From what I've read of some of the most compelling editor-writer relationships in history, and from what little I've experienced for literary magazines, editors aren't merely devoted word-crunchers for the writer. They have their own agendas, and in fact, to be great editors they've got to have an independent vision and artistic sensibility. A creative writing professor of mine spoke to my class about how editing was itself an art, and that some people were born to be great editors just as some were born to be great writers.
At first I found it hard to believe -- can an art ever be refining and honing someone else's creation rather than creating something yourself? But the more I thought about it, the more I started to believe it. After all, many visual artists create art by using ordinary objects or scenes and making us see them in new ways by bringing them into a different focus.
After the jump: so who's in charge?
Other editors didn't even consult with their writers before making changes that dramatically altered the way a work might be read. This is particularly evident in the nineteenth century, and in countries such as Russia where censorship was always rearing its ugly head. To keep their jobs, editors had to walk a line of balancing art with acceptability. In this way, great works of Dostoevsky and Tolstoy were changed forever.
So is the editor king? It seems to me that in a "healthy" writer-editor relationship, an editor needs to take a strong hand, but a writer must always have inviolable veto privileges for any suggestions of the editor. I've seen how a weak editor can hurt a book; the more respected a writer gets, the more delicately and reverently his work will be treated, and writers such as Stephen King and Philip Roth could have used someone who was tiptoeing around them less, I believe.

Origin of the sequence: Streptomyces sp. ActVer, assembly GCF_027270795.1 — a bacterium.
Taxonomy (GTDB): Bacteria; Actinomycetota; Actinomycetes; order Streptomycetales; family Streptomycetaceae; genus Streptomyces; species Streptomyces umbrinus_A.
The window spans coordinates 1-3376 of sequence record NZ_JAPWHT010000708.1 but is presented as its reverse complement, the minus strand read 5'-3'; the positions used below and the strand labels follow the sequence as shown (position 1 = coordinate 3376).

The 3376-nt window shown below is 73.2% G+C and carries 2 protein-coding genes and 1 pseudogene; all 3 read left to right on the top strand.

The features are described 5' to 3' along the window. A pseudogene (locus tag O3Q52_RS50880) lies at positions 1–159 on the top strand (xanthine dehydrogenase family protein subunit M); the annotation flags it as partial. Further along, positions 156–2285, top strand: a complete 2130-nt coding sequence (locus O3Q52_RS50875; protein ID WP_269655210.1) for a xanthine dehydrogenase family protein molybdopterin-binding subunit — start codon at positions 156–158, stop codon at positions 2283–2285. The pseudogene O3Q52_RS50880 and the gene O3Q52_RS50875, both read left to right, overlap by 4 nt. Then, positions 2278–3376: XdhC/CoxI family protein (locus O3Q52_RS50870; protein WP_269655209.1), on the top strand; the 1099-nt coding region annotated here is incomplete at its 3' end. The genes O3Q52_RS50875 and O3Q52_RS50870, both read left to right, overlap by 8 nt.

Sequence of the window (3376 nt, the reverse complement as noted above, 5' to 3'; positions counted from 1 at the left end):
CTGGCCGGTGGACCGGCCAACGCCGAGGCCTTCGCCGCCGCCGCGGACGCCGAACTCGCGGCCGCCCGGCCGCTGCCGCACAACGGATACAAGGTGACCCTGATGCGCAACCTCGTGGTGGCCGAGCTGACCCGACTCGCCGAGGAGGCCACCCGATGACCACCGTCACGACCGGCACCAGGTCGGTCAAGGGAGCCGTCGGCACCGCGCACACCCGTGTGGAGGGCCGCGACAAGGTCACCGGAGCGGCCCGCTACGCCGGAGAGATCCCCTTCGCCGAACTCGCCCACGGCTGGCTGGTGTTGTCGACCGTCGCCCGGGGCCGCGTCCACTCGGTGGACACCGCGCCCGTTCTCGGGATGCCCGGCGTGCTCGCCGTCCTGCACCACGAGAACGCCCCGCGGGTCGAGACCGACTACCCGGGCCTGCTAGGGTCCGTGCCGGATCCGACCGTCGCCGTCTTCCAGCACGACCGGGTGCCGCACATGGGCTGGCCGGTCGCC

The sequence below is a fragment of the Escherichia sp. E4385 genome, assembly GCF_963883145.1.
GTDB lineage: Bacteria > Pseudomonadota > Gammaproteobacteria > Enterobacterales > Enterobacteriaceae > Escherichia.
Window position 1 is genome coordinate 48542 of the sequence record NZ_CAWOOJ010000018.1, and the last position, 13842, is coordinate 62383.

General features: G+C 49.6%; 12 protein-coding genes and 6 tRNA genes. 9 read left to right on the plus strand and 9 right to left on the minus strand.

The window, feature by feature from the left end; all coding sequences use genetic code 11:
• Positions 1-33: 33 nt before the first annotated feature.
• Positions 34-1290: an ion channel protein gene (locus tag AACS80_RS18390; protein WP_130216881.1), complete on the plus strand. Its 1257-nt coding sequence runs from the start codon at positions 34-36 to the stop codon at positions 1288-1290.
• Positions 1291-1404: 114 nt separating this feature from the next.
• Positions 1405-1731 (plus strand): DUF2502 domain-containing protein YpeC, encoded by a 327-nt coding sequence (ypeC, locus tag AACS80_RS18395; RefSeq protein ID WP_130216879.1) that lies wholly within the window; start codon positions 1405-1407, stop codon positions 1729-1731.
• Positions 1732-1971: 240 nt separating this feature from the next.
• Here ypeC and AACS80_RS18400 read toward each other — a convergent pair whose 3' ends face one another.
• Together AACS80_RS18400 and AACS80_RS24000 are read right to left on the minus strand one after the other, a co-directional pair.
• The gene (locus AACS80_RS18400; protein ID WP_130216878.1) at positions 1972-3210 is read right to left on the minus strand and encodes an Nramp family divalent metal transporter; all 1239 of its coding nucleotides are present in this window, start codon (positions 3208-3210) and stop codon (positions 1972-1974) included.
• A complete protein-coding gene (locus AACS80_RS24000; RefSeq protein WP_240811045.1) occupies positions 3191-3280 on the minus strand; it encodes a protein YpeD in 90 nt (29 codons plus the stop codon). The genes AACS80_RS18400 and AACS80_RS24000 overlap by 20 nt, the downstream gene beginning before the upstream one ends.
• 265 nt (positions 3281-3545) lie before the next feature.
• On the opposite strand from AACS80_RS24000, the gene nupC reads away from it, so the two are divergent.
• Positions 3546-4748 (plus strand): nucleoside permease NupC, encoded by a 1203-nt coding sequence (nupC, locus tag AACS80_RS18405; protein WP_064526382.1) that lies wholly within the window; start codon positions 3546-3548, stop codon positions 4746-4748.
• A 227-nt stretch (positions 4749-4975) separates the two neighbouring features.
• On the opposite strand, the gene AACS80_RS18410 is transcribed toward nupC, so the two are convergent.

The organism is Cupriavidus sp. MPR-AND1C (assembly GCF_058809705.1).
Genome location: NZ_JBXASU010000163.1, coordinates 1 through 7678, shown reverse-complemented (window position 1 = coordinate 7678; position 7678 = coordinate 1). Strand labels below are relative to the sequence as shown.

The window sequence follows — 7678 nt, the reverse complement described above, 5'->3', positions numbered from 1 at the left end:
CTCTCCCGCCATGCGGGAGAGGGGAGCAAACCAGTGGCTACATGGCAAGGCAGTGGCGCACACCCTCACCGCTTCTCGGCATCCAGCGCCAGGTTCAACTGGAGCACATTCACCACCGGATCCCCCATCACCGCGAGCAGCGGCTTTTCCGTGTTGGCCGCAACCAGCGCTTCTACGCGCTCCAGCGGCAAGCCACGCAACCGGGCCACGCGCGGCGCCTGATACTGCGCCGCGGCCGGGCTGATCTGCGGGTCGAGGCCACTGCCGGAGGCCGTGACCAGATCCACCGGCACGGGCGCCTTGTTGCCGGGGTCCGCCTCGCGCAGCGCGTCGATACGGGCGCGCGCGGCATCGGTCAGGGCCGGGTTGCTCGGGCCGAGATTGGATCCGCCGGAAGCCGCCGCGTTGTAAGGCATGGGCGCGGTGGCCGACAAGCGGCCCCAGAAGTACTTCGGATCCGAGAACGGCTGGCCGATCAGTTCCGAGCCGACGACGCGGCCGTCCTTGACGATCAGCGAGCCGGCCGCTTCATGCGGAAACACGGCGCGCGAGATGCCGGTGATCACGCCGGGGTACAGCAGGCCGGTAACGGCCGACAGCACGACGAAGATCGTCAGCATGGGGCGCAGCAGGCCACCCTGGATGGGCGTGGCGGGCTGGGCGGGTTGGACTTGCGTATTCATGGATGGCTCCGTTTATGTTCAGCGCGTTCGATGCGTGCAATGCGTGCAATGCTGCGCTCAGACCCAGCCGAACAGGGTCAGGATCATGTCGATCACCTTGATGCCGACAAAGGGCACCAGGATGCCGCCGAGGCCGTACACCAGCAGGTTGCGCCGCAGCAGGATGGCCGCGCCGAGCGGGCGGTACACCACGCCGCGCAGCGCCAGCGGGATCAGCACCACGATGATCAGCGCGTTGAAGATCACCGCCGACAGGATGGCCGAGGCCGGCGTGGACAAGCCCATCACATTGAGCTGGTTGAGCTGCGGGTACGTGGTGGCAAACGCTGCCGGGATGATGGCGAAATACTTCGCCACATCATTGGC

With regard to your own work, if you get an editor looking at it, be sure to have a strong sense of your story. If you can hang on to that, you'll be able to defend your work and fight off any disastrous changes. At the same time, remember the old proverb about the flexible willow sapling that bends in the storm and survives while the old oak is broken. Be flexible, and be willing to see another person's interpretation of your own work! If you're lucky enough to work with a great editor, your work will reach its true potential in his or her hands.